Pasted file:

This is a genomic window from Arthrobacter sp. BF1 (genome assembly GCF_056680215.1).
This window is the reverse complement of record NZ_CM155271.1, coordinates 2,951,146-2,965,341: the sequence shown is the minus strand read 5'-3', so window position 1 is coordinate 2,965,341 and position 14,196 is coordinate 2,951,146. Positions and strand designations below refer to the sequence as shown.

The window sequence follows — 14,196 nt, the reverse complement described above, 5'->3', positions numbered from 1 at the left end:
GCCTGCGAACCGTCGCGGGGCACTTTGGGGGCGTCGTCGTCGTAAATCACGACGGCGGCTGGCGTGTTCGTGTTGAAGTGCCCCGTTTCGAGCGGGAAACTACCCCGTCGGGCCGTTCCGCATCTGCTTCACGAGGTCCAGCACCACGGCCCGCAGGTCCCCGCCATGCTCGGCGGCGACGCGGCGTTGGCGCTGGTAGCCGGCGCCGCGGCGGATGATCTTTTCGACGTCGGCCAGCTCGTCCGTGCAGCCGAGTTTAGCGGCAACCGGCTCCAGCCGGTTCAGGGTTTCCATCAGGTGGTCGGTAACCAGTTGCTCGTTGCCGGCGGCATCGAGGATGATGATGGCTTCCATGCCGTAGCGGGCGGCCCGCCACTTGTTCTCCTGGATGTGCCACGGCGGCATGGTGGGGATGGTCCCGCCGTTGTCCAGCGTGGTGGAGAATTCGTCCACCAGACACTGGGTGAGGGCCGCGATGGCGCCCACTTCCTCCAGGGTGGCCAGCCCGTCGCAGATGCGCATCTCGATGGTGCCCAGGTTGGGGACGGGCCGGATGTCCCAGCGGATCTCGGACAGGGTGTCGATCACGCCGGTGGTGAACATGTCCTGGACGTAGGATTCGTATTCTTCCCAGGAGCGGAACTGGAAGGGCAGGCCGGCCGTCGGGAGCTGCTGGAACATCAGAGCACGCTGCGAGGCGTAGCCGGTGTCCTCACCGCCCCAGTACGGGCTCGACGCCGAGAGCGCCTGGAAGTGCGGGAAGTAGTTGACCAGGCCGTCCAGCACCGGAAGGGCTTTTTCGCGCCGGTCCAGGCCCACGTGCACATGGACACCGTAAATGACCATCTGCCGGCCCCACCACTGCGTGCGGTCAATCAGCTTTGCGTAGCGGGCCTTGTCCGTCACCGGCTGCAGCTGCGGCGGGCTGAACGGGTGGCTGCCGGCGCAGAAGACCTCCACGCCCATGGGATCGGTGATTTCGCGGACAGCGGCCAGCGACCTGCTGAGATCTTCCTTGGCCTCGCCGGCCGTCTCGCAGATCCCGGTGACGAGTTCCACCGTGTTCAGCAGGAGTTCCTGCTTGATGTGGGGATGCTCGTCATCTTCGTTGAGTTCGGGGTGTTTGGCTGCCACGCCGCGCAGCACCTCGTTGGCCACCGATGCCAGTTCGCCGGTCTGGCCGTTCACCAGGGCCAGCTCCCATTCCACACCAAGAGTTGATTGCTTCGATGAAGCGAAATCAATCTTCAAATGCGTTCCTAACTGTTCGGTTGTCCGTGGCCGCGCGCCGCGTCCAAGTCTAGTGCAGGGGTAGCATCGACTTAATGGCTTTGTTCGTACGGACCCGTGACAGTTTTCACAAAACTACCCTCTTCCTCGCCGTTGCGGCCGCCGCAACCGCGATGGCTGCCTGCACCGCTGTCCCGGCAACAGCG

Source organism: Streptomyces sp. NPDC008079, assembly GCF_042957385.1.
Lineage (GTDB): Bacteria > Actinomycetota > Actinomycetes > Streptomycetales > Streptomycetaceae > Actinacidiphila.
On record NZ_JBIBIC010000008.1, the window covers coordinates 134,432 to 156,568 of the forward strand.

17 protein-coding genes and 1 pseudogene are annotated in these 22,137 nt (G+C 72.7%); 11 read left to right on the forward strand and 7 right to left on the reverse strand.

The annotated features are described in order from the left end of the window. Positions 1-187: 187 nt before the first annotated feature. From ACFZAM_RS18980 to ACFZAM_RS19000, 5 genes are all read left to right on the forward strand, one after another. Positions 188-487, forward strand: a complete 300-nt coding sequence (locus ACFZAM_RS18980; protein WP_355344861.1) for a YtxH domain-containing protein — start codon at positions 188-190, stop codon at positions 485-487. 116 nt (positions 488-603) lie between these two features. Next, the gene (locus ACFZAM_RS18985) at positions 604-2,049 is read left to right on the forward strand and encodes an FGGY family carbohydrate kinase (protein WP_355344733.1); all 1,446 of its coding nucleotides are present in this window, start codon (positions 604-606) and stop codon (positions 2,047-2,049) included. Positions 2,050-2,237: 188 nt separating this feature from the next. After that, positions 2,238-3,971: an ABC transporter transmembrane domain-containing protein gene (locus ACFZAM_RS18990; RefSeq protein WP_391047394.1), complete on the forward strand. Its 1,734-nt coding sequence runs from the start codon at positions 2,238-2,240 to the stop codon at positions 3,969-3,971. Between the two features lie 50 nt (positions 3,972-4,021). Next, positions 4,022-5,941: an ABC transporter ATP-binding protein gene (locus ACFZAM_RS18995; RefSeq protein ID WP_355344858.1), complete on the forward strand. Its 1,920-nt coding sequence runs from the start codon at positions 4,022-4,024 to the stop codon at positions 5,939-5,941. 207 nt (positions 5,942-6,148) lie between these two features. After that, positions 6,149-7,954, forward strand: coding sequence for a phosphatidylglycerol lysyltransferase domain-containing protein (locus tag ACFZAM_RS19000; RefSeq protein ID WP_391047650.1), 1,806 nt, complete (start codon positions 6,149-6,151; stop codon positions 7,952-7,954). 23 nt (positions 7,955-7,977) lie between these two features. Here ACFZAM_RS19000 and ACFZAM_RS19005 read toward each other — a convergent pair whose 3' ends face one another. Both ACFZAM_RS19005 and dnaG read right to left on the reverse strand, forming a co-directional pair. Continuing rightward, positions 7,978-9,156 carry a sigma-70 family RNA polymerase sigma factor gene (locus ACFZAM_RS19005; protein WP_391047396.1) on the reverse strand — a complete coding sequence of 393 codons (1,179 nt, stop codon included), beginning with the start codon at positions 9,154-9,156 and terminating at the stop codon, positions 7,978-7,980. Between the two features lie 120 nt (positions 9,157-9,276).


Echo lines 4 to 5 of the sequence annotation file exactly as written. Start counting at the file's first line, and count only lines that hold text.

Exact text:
GCCTGCGAACCGTCGCGGGGCACTTTGGGGGCGTCGTCGTCGTAAATCACGACGGCGGCTGGCGTGTTCGTGTTGAAGTGCCCCGTTTCGAGCGGGAAACTACCCCGTCGGGCCGTTCCGCATCTGCTTCACGAGGTCCAGCACCACGGCCCGCAGGTCCCCGCCATGCTCGGCGGCGACGCGGCGTTGGCGCTGGTAGCCGGCGCCGCGGCGGATGATCTTTTCGACGTCGGCCAGCTCGTCCGTGCAGCCGAGTTTAGCGGCAACCGGCTCCAGCCGGTTCAGGGTTTCCATCAGGTGGTCGGTAACCAGTTGCTCGTTGCCGGCGGCATCGAGGATGATGATGGCTTCCATGCCGTAGCGGGCGGCCCGCCACTTGTTCTCCTGGATGTGCCACGGCGGCATGGTGGGGATGGTCCCGCCGTTGTCCAGCGTGGTGGAGAATTCGTCCACCAGACACTGGGTGAGGGCCGCGATGGCGCCCACTTCCTCCAGGGTGGCCAGCCCGTCGCAGATGCGCATCTCGATGGTGCCCAGGTTGGGGACGGGCCGGATGTCCCAGCGGATCTCGGACAGGGTGTCGATCACGCCGGTGGTGAACATGTCCTGGACGTAGGATTCGTATTCTTCCCAGGAGCGGAACTGGAAGGGCAGGCCGGCCGTCGGGAGCTGCTGGAACATCAGAGCACGCTGCGAGGCGTAGCCGGTGTCCTCACCGCCCCAGTACGGGCTCGACGCCGAGAGCGCCTGGAAGTGCGGGAAGTAGTTGACCAGGCCGTCCAGCACCGGAAGGGCTTTTTCGCGCCGGTCCAGGCCCACGTGCACATGGACACCGTAAATGACCATCTGCCGGCCCCACCACTGCGTGCGGTCAATCAGCTTTGCGTAGCGGGCCTTGTCCGTCACCGGCTGCAGCTGCGGCGGGCTGAACGGGTGGCTGCCGGCGCAGAAGACCTCCACGCCCATGGGATCGGTGATTTCGCGGACAGCGGCCAGCGACCTGCTGAGATCTTCCTTGGCCTCGCCGGCCGTCTCGCAGATCCCGGTGACGAGTTCCACCGTGTTCAGCAGGAGTTCCTGCTTGATGTGGGGATGCTCGTCATCTTCGTTGAGTTCGGGGTGTTTGGCTGCCACGCCGCGCAGCACCTCGTTGGCCACCGATGCCAGTTCGCCGGTCTGGCCGTTCACCAGGGCCAGCTCCCATTCCACACCAAGAGTTGATTGCTTCGATGAAGCGAAATCAATCTTCAAATGCGTTCCTAACTGTTCGGTTGTCCGTGGCCGCGCGCCGCGTCCAAGTCTAGTGCAGGGGTAGCATCGACTTAATGGCTTTGTTCGTACGGACCCGTGACAGTTTTCACAAAACTACCCTCTTCCTCGCCGTTGCGGCCGCCGCAACCGCGATGGCTGCCTGCACCGCTGTCCCGGCAACAGCG

Source organism: Streptomyces sp. NPDC008079, assembly GCF_042957385.1.